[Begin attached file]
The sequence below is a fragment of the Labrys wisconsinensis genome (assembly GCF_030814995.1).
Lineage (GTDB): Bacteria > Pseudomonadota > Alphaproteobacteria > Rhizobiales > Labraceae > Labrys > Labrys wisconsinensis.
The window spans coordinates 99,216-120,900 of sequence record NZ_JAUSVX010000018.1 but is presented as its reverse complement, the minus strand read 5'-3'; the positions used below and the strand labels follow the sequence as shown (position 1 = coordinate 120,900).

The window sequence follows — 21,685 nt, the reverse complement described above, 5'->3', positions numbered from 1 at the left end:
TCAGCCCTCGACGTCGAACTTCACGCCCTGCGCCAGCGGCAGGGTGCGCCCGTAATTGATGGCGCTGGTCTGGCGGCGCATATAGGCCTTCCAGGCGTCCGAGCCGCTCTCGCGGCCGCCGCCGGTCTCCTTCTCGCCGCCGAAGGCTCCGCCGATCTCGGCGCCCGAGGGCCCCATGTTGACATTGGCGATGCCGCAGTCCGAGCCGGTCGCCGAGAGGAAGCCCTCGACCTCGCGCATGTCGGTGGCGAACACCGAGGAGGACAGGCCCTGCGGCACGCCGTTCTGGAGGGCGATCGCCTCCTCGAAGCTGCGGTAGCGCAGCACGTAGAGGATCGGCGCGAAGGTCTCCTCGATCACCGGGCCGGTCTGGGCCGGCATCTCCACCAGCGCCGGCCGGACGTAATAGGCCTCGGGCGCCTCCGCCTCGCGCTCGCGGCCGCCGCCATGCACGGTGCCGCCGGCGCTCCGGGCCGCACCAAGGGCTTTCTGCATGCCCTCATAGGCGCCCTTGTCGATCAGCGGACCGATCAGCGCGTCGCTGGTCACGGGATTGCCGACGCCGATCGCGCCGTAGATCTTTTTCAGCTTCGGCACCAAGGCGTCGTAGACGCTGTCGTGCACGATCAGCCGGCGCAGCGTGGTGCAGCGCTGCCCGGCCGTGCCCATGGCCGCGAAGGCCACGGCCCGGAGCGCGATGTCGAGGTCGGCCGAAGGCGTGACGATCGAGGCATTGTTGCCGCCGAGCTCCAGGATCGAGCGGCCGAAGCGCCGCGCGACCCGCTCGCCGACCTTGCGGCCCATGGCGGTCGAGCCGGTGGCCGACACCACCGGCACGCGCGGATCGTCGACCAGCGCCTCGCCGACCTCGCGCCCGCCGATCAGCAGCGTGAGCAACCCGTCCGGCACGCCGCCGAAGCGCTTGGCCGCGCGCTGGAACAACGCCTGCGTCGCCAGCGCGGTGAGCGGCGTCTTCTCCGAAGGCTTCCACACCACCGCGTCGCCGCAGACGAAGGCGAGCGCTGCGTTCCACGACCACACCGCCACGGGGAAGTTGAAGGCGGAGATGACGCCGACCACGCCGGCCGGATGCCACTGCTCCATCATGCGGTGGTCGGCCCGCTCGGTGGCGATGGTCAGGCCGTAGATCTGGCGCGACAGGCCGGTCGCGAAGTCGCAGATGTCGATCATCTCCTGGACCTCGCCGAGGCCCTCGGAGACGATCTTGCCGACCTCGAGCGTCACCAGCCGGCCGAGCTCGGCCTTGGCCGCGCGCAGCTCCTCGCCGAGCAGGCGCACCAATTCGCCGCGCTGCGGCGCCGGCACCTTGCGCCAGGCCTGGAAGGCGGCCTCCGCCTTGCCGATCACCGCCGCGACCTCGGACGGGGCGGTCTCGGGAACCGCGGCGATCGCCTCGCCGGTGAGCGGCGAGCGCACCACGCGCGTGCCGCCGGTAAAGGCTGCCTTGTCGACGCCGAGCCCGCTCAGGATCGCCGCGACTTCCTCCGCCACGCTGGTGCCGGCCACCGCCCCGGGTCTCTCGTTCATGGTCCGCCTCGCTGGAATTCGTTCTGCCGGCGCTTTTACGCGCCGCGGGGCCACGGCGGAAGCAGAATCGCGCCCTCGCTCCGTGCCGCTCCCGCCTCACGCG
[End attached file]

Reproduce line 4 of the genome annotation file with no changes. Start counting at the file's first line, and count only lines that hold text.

The window sequence follows — 21,685 nt, the reverse complement described above, 5'->3', positions numbered from 1 at the left end: